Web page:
Pilgrim profile: Sister Maria Patricia

By Brandon Gates and Nathan Vickers

Sister Maria Patricia. | Photo by Nathan Vickers.

Sister Maria Patricia. | Photo by Nathan Vickers.

Roman Catholics travel to the south of Italy to visit the shrine of a popular saint in San Giovanni Rotondo because they believe this journey will change their lives. It is the second-most visited Catholic shrine in the world and it centers on the tomb of Saint Pio of Pietrelcina, a Capuchin friar and priest known for his unwavering devotion to God, care for the sick and supernatural gifts.

During a pilgrimage to the quaint town of over 26,000 residents, it is customary to visit Padre Pio’s tomb — located in the basement of the Church of Santa Maria delle Grazie. Visitors touch the casket of the revered saint, asking for miracles. A touch so powerful, Sister Maria Patricia never left San Giovanni Rotondo after her brush with the saint.

“I’m very happy because Padre Pio is a great saint,” Patricia said with a slight smile. “I came from a poor family, but God brought me here.”

Patricia is from Tamil Nadu, India and became a nun a little over 20 years ago. She had always hoped to move to Italy after she first visited in 1999. She said that God allowed her to serve in Rome and the Philippines before her most recent journey to this city on the hill in 2004.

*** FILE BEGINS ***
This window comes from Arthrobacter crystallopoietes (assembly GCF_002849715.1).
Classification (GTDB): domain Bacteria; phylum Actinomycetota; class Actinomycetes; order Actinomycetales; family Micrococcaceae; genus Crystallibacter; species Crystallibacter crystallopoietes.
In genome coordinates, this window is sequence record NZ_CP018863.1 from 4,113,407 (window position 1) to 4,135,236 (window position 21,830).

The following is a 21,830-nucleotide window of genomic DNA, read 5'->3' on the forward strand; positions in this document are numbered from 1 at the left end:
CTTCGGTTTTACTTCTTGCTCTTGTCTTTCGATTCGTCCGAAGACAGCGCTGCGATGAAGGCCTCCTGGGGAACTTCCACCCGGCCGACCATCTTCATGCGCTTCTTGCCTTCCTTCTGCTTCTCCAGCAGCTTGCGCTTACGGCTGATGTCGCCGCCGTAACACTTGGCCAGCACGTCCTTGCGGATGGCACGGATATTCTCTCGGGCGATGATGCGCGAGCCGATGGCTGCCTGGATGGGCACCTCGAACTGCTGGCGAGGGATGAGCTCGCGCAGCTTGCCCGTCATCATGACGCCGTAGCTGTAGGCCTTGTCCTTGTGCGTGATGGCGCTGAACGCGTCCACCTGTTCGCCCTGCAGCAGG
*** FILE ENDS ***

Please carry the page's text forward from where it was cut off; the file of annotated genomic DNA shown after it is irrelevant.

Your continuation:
“I was thinking, how can I go to Italy,” said Patricia. “That location is the gift of God. God chooses, not you.”

Patricia said her faith in the power of Saint Pio stemmed from the Capuchin friar’s piety. She said his closeness with God was a model for all believers.

“Padre Pio was very prayerful,” she said. “If we are not prayerful we don’t have that experience with God. You can’t make that experience for yourself, you have to talk with God.”

Patricia, who comes from the Apostles of Jesus Crucified order, went on to say that she believed in Pio’s power as a second iteration of Christ.

“[Pio] saved many souls,” she said. “Christ is living, but Padre Pio is a symbol like that. Padre Pio is now in Christ.”

Patricia had just left the Saturday morning mass which she routinely attends to ponder the many miracles reported by Pio’s followers. She said she was particularly inspired by the saint’s ability to heal both the physically and spiritually ill, something she hopes to do in her own work as a nun. For that, Padre Pio is her inspiration.

“We must meditate on the saints,” she said as the noon bells rung in the church behind her. “Because we cannot help ourselves, especially for our soul.”

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